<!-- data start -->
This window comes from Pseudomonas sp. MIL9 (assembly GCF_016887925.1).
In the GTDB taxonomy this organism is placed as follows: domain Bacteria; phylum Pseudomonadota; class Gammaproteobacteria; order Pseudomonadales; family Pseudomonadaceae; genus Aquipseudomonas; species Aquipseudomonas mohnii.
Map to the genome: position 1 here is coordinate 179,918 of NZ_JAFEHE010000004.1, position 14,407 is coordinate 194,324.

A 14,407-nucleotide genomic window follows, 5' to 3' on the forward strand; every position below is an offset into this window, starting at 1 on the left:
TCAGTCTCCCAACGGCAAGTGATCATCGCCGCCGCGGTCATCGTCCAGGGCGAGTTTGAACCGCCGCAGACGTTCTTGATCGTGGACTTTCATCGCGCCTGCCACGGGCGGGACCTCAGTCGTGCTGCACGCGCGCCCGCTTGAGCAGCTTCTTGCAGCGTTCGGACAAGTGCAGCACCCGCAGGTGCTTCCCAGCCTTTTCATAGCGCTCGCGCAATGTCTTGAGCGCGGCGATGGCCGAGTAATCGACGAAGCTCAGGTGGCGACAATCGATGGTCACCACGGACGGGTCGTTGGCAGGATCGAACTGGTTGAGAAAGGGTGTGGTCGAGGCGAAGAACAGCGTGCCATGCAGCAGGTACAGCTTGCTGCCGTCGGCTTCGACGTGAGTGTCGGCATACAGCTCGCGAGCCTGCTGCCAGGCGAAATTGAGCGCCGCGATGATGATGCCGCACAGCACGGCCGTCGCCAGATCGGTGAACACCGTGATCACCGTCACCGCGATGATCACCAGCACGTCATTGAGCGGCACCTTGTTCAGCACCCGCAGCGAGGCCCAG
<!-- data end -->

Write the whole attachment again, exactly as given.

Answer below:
This window comes from Pseudomonas sp. MIL9 (assembly GCF_016887925.1).
In the GTDB taxonomy this organism is placed as follows: domain Bacteria; phylum Pseudomonadota; class Gammaproteobacteria; order Pseudomonadales; family Pseudomonadaceae; genus Aquipseudomonas; species Aquipseudomonas mohnii.
Map to the genome: position 1 here is coordinate 179,918 of NZ_JAFEHE010000004.1, position 14,407 is coordinate 194,324.

A 14,407-nucleotide genomic window follows, 5' to 3' on the forward strand; every position below is an offset into this window, starting at 1 on the left:
TCAGTCTCCCAACGGCAAGTGATCATCGCCGCCGCGGTCATCGTCCAGGGCGAGTTTGAACCGCCGCAGACGTTCTTGATCGTGGACTTTCATCGCGCCTGCCACGGGCGGGACCTCAGTCGTGCTGCACGCGCGCCCGCTTGAGCAGCTTCTTGCAGCGTTCGGACAAGTGCAGCACCCGCAGGTGCTTCCCAGCCTTTTCATAGCGCTCGCGCAATGTCTTGAGCGCGGCGATGGCCGAGTAATCGACGAAGCTCAGGTGGCGACAATCGATGGTCACCACGGACGGGTCGTTGGCAGGATCGAACTGGTTGAGAAAGGGTGTGGTCGAGGCGAAGAACAGCGTGCCATGCAGCAGGTACAGCTTGCTGCCGTCGGCTTCGACGTGAGTGTCGGCATACAGCTCGCGAGCCTGCTGCCAGGCGAAATTGAGCGCCGCGATGATGATGCCGCACAGCACGGCCGTCGCCAGATCGGTGAACACCGTGATCACCGTCACCGCGATGATCACCAGCACGTCATTGAGCGGCACCTTGTTCAGCACCCGCAGCGAGGCCCAG